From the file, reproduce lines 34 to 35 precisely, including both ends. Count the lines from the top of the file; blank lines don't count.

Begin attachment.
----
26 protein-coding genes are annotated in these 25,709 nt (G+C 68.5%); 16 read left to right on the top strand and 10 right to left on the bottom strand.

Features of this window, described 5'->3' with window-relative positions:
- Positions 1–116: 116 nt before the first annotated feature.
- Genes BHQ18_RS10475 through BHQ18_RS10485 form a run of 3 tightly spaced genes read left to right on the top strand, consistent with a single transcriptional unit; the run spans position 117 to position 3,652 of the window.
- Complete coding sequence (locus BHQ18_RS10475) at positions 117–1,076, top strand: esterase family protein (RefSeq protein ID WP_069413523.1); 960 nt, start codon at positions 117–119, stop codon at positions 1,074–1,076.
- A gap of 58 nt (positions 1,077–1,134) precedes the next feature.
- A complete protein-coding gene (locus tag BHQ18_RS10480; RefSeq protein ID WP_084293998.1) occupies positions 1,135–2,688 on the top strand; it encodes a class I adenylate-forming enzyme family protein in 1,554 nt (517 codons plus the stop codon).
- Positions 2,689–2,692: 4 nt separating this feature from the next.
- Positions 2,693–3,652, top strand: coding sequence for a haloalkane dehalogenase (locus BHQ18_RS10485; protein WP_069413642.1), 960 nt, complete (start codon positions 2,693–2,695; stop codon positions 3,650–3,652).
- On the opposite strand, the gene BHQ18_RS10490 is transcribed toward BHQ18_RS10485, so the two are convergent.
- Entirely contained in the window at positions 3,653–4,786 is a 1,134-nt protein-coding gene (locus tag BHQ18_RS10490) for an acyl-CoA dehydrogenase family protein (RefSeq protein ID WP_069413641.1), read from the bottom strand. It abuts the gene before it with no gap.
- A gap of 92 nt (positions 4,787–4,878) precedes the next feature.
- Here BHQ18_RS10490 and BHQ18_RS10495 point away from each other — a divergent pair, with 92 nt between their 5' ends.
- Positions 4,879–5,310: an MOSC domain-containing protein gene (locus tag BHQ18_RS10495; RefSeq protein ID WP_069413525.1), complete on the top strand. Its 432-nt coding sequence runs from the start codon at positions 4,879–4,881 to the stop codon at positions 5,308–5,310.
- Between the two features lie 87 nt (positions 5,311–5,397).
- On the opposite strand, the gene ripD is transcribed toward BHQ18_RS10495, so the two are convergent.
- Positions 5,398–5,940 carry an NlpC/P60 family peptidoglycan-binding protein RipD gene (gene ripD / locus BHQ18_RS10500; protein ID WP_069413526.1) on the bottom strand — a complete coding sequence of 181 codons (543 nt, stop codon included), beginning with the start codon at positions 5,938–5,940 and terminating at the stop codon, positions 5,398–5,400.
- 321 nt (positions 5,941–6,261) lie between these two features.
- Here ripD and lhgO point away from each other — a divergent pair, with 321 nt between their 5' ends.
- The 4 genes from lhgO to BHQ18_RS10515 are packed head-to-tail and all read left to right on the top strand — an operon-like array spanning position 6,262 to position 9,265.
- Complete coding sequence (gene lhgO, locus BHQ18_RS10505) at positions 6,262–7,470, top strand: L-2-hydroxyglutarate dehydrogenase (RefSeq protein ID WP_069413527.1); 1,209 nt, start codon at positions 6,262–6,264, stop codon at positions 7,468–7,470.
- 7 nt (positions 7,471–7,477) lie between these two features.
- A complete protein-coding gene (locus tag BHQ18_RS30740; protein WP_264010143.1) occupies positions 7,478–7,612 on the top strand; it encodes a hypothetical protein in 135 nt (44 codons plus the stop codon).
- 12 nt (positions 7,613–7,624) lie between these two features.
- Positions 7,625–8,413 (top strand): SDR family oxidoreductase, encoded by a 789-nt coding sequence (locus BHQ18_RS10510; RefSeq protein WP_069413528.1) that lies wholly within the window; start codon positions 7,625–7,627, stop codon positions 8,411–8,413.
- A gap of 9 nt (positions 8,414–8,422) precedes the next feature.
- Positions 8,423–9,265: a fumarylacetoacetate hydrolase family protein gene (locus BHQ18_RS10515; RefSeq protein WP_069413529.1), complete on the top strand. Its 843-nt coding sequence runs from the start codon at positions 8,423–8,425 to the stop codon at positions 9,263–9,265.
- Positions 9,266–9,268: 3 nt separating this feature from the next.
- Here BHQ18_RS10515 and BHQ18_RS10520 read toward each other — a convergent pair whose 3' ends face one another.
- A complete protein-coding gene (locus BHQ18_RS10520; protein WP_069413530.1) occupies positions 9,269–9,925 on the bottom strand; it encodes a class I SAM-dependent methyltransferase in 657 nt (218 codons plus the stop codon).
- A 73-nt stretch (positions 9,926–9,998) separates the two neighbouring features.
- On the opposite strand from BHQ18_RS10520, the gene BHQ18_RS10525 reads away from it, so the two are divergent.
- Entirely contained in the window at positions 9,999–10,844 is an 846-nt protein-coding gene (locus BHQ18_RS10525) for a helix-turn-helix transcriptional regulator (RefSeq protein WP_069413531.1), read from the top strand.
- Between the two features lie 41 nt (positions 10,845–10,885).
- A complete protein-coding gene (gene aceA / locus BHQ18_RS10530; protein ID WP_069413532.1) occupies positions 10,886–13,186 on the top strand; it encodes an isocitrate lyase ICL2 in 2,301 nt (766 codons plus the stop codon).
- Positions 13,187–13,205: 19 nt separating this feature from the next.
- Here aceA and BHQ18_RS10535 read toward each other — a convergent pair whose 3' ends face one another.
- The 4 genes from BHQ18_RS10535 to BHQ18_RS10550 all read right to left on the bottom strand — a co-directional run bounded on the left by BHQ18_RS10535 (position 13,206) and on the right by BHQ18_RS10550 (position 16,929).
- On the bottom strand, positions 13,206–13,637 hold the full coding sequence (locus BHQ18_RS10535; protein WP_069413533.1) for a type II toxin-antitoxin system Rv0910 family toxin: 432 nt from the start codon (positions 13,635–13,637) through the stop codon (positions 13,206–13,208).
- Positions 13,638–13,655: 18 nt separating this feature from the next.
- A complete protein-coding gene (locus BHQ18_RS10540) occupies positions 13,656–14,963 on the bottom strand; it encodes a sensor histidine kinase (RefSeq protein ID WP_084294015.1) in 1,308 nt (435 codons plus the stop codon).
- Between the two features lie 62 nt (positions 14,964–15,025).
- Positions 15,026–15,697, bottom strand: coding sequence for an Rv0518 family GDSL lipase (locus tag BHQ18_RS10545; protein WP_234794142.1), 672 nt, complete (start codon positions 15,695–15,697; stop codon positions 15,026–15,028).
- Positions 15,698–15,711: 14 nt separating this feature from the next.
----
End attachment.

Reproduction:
- Between the two features lie 41 nt (positions 10,845–10,885).
- A complete protein-coding gene (gene aceA / locus BHQ18_RS10530; protein ID WP_069413532.1) occupies positions 10,886–13,186 on the top strand; it encodes an isocitrate lyase ICL2 in 2,301 nt (766 codons plus the stop codon).